BY: TED BARNABY
Accelerating space technology and our present understanding of the universe make it increasingly difficult for people to deny the existence of extraterrestrial life. Whether alien contact has actually been made is a completely different can of worms (and statistically unlikely); however, based on the ingenious equation of astronomer and Cornell professor Frank Drake, we can at least deduce that the existence of intelligent alien life is pretty well undeniable.
Drake drew up this famous equation in 1961, which would help calculate the probability of intelligent alien life in the universe.
N = Number of intelligent communicative civilizations.
R = Average rate of star formation (derived from our galaxy, the Milky Way).
f(p) = The fraction of these stars with planetary systems.
n(e) = The number of Earth-like planets per system.
f(l) = The fraction of those Earth-like planets with the capacity to develop life.
f(i) = The fraction of these life-supporting planets where intelligence forms.
f(c) = The fraction of these intelligent life-supporting planets which foster electromagnetic communications technology.
L = The life span of these intelligent communicative civilizations.
In layman’s terms this complicated equation calculates the statistical likelihood of extraterrestrial life by multiplying out all relative probabilities (which are listed above). What’s interesting about the equation is that it indicates that alien life is statistically inevitable (even if not in our galaxy, but rather the universe as a whole.)
According to BBC’s Drake Equation calculator, even if you were to plug in the lowest possible values for each component of the equation, although sadly there would be no communicating civilizations in our galaxy, there would still be about 15,000 in the universe at large. Using the same calculator, if you punch in “today’s skeptical estimate”—using the most conservative scientific data available—the number of communicative civilizations in our galaxy jumps to one, and in the universe, an incredible 78 billion. However, according to Drake’s own estimates, there exist 10,000 communicative civilizations in our galaxy alone.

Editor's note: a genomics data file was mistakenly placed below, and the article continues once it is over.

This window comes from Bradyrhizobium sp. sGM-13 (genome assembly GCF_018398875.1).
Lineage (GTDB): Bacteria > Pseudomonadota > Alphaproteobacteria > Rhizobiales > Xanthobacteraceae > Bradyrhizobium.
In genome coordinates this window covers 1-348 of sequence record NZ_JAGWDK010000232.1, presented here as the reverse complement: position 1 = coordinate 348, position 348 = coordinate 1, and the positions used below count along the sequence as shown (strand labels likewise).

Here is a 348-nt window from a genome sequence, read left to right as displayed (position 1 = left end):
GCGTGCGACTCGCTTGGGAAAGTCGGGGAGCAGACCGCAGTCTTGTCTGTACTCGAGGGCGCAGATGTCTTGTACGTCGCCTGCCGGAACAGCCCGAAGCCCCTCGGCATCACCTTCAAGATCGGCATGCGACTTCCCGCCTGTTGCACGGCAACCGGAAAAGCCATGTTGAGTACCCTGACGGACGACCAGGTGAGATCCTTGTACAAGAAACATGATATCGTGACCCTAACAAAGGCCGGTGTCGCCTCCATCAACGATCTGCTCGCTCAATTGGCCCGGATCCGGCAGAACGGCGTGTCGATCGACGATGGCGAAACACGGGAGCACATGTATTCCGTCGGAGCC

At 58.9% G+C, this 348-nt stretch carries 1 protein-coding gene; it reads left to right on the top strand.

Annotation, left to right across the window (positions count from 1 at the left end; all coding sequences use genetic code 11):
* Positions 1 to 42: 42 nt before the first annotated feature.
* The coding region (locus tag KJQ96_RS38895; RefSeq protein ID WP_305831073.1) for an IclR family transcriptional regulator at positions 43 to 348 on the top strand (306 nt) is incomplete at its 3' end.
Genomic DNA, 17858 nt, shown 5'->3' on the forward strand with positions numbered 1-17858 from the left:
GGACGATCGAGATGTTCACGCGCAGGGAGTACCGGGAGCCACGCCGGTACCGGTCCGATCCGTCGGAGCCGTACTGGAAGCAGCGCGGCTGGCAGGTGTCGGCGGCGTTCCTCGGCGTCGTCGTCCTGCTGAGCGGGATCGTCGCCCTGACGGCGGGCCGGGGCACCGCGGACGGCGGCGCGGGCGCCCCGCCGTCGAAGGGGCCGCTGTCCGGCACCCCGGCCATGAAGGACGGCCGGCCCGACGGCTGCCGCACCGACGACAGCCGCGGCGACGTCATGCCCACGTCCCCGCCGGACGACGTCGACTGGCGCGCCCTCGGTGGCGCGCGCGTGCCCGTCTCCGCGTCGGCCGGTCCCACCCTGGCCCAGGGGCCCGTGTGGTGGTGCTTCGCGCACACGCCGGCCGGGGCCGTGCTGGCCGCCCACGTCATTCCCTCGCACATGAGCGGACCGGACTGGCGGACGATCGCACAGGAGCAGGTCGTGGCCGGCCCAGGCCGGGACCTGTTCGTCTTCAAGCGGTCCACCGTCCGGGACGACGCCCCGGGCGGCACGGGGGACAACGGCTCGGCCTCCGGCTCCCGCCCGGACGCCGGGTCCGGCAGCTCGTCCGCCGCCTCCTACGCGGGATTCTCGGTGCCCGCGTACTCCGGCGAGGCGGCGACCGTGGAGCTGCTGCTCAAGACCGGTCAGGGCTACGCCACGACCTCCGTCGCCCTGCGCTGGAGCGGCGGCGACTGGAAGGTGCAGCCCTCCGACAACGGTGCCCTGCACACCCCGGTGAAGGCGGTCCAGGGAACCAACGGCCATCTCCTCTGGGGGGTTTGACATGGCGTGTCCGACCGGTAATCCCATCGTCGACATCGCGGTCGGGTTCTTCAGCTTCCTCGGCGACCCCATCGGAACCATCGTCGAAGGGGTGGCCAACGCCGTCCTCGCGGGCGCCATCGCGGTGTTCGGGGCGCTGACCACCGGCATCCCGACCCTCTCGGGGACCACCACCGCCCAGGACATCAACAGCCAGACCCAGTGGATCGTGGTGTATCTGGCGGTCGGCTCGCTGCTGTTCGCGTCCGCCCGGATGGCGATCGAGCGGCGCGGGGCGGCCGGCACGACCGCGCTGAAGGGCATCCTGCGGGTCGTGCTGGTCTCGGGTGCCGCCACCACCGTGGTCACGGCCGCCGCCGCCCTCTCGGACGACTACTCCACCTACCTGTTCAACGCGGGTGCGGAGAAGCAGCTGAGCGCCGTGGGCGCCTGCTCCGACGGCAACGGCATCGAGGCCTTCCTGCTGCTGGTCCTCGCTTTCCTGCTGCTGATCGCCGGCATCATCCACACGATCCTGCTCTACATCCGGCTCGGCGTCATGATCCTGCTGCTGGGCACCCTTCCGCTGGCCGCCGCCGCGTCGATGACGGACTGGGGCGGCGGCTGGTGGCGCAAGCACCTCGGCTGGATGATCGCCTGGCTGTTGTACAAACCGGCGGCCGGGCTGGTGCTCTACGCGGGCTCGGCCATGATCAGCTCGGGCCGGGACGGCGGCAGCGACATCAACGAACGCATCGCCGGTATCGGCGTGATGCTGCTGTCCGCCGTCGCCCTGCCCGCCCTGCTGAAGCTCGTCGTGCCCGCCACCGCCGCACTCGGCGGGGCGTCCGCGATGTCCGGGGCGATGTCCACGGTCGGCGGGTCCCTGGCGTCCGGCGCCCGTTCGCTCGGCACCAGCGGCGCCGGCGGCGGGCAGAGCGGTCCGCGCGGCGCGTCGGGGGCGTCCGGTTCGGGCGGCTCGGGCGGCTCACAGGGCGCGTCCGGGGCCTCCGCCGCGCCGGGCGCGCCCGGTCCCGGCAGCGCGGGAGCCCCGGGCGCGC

The SETI (Search for Extraterrestrial Intelligence) League contends that the value of the equation is not in solving it, but rather in its contemplation. It gives structure to the search for extraterrestrial life, and at least illustrates the immense probability of alien life in our galaxy, and beyond.
Furthermore, perhaps it’s worth noting that the average distance between these theoretical civilizations has been estimated to be at least two hundred light-years. What this means, as Bill Bryson puts it in “A Brief History of Nearly Everything,” “…even if these beings know we are here and are somehow able to see us in their telescopes, they’re watching light that left Earth two hundred years ago. So they’re not seeing you and me. They’re watching the French Revolution and Thomas Jefferson and people in silk stockings and powdered wigs…”
With this in mind, the Drake Equation tells us two very interesting and important things:
Firstly, that intelligent alien life is out there.
Secondly—and more sombrely—that for all practical purposes, we are alone.